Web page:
Green Hornet

The Green Hornet

Director: Michel Gondry
Starring: Seth Rogen, Jay Chou, Cameron Diaz, and Christoph Waltz.
Distributor: Sony Pictures
Runtime: 119 mins. Reviewed in Nov 2011
| JustWatch |
Rating notes: Action violence and coarse language

This movie is a film version of the American fantasy hero and masked vigilante, The Green Hornet, who was first created in 1936 by George Trendle and Fran Striker for radio. So popular was the series that the Green Hornet and his adventures have been serialized on radio, film, television, and have appeared most recently in comic book form. This film brings the super-hero to the cinema screen more than 70 years after the series first appeared.

Britt Reid (Seth Rogen) finds himself thrust into serious responsibility after his wealthy father, a newspaper owner, dies unexpectedly. Britt takes over his father’s business. He has been a wayward son, not well regarded by his father, and he teams up with his newspaper employee, Kato (Jay Chou) to prove himself worthy of the memory of his dead father. Britt wants to show he is capable of doing well. Kato has great martial arts skills and he and Britt join forces as vigilantes to fight corruption in the city of Los Angeles. Along the way, Britt hires a clever, attractive secretary, Lenore (Cameron Diaz), and the three of them become a thorn in the side of the city’s major crime boss, Chudnofsky (Christoph Waltz), who heads up Los Angeles’ criminal underworld. Lenore, who doesn’t know the identity of the Green Hornet, tries to anticipate what he might be doing next, and Britt and Kato enjoy following, and acting out, her predictions. Like Bat Man, the Green Hornet uses a trusty, special effects car, nicknamed Black Beauty, which is constructed by Kato. The car is virtually invincible, and like the Batmobile, is full of gadgets and able to launch missiles. Chudnofsky tries to eliminate the Green Hornet, and after a lot of effort, he gets his punishment in a gruesome scene, where he is pierced through both eyes.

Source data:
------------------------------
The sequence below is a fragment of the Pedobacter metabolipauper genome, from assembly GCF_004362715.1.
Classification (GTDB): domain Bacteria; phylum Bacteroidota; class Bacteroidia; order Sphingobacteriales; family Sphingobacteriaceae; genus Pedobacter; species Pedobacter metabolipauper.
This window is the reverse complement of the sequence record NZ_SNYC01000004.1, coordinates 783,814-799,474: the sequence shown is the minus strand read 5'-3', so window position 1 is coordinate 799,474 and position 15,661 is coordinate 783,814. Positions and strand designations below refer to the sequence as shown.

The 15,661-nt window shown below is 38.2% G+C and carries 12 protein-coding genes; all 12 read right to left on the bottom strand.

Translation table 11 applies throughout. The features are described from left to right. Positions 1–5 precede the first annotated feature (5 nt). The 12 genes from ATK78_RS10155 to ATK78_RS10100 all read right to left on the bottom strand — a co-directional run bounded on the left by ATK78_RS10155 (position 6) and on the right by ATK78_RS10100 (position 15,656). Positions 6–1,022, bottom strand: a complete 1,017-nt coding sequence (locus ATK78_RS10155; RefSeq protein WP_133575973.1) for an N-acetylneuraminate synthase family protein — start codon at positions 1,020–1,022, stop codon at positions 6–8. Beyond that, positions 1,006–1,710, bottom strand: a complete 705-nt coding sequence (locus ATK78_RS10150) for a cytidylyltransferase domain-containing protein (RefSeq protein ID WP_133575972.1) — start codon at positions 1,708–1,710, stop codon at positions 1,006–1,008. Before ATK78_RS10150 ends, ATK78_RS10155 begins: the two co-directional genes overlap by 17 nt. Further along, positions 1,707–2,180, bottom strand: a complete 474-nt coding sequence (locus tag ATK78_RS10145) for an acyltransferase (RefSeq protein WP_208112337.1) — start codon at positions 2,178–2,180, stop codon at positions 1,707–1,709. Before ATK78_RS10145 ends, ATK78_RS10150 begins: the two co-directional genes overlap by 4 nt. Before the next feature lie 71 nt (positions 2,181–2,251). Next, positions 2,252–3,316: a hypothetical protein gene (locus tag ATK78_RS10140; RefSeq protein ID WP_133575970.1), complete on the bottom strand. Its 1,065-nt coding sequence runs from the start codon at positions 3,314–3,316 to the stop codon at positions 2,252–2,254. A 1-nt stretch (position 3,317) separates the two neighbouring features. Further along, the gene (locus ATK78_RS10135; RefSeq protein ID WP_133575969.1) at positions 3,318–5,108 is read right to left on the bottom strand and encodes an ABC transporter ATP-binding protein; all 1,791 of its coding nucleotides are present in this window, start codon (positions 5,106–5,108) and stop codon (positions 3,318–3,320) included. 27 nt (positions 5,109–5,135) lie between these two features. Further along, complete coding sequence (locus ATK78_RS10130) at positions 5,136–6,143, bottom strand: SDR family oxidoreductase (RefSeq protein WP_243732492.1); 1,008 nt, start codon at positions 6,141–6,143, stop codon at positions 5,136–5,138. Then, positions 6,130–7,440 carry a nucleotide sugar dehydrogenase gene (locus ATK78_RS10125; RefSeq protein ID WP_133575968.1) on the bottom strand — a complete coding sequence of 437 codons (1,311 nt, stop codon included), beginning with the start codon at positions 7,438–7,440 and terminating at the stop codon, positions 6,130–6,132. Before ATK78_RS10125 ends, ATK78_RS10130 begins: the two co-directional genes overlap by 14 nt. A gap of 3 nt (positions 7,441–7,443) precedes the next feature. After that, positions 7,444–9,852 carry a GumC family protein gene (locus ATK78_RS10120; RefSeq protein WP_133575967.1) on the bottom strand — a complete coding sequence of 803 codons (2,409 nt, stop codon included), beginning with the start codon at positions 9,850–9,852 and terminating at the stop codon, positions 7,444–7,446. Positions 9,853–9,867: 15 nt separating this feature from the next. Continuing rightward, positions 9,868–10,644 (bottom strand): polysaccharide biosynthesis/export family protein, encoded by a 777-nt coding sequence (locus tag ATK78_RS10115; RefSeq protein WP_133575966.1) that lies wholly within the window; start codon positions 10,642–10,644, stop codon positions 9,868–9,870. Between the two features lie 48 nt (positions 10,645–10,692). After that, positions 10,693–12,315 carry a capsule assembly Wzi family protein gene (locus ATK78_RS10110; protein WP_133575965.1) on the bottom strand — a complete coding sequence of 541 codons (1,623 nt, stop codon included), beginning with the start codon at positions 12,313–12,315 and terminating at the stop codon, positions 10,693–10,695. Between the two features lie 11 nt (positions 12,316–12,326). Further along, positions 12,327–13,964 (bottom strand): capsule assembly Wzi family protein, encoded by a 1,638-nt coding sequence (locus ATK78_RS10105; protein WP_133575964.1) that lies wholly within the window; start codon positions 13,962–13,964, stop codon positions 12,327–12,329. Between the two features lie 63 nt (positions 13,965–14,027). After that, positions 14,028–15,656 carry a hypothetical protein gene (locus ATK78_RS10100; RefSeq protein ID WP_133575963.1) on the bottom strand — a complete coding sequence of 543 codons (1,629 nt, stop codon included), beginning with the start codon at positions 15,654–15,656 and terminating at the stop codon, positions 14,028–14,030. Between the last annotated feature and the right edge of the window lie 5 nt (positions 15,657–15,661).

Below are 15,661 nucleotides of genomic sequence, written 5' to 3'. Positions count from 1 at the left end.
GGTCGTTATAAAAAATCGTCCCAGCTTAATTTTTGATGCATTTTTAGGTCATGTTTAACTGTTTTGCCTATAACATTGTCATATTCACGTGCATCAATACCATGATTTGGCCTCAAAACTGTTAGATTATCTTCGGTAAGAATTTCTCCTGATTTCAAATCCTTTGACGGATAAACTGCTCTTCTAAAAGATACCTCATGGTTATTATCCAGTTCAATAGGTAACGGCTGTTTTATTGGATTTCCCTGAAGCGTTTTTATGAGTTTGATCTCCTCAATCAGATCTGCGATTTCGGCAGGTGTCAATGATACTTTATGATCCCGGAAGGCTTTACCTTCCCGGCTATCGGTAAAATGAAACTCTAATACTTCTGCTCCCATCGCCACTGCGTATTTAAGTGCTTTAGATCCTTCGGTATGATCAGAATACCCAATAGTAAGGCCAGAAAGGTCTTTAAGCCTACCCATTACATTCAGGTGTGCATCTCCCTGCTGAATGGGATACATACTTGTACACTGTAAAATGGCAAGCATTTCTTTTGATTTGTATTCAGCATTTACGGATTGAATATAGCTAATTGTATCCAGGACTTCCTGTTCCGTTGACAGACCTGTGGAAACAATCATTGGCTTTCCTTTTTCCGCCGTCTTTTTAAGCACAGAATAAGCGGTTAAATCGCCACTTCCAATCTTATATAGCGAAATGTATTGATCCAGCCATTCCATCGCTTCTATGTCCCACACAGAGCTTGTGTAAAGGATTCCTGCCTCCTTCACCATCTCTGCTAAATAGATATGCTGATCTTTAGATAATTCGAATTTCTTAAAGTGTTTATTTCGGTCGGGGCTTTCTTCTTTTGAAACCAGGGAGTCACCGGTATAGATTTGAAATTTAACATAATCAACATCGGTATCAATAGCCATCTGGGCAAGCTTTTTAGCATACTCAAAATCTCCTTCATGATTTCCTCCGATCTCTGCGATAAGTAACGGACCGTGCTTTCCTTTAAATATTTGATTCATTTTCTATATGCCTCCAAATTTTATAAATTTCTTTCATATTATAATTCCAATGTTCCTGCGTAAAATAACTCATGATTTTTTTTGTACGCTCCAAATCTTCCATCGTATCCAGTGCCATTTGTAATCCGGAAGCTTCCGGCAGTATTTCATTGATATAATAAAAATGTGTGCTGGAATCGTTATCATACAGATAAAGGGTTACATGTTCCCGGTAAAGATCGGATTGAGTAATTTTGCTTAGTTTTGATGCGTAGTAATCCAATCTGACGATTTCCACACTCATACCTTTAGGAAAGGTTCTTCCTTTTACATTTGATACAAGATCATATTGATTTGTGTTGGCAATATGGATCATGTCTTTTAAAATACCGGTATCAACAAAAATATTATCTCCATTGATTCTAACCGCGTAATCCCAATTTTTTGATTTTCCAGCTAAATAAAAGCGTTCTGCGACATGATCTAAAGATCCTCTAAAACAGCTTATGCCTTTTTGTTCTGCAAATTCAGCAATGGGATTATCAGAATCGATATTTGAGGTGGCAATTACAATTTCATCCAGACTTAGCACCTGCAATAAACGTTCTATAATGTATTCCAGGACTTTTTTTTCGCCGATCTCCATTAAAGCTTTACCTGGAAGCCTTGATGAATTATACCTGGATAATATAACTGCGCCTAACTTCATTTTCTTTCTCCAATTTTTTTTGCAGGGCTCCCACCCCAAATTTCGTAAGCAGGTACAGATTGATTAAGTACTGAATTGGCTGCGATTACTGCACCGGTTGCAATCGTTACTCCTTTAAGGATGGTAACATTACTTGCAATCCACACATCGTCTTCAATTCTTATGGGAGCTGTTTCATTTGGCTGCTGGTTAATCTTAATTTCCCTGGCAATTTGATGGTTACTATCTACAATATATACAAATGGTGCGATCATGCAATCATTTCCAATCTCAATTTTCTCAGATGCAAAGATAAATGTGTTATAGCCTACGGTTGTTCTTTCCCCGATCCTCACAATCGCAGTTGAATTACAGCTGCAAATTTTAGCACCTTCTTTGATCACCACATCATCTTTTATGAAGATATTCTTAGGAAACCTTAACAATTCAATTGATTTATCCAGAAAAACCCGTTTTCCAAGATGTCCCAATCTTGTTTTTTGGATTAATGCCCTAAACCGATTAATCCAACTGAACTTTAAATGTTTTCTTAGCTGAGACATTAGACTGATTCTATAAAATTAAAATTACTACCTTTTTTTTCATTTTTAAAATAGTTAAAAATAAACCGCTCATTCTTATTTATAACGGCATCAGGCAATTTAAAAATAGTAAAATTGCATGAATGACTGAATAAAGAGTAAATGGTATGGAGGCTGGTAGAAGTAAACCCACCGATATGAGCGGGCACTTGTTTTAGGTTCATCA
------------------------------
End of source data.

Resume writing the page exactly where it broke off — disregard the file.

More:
For film versions of popular comic book series, the trend in modern cinema is for the films to show violence wherever and whenever they can. This movie does precisely that. Violence is up front right from the start. There is also heavy portrayal of drugs, and sex, and a lot of coarse language throughout. If any children manage to escape the scrutiny of their parents, they will be exposed in this film to drug-taking, violent crime fighting, killing, crudity, and very coarse language. There is a fun element to much of the aggression, of course, and there is a tongue-in-cheek flavour to a lot of the film’s scenes, as well as attempts to parody super-heroes. For the most part, however, the aggression and the destruction never seem to let up.

The film is visually entertaining and inventive at times, and they are some good special effects. The tip-trucks led by Chudnofsky that bury Black Beauty provide excitement, but one has to wait for the good moments to occur. Car chase sequences create incredible carnage, and the slow-motion camera effects don’t work. This is a film in which the three main characters (the Green Hornet, Kato, and Lenore) are miscast. Only Chudnofsky emerges in the movie as an interesting character. Rogen is a very good comedian, but his constant comic patter is not at all suited to this kind of film, Diaz struggles with her role, and Chou looks almost totally uninvolved for most of the time, except when he is forced to look after the Green Hornet, who keeps getting into trouble.

The film was made for 3D release, but it is also out in 2D format. Either version will do. This may not be an enjoyable film for those adults, who have fond memories of The Green Hornet, and the film is very unsuitable for children.

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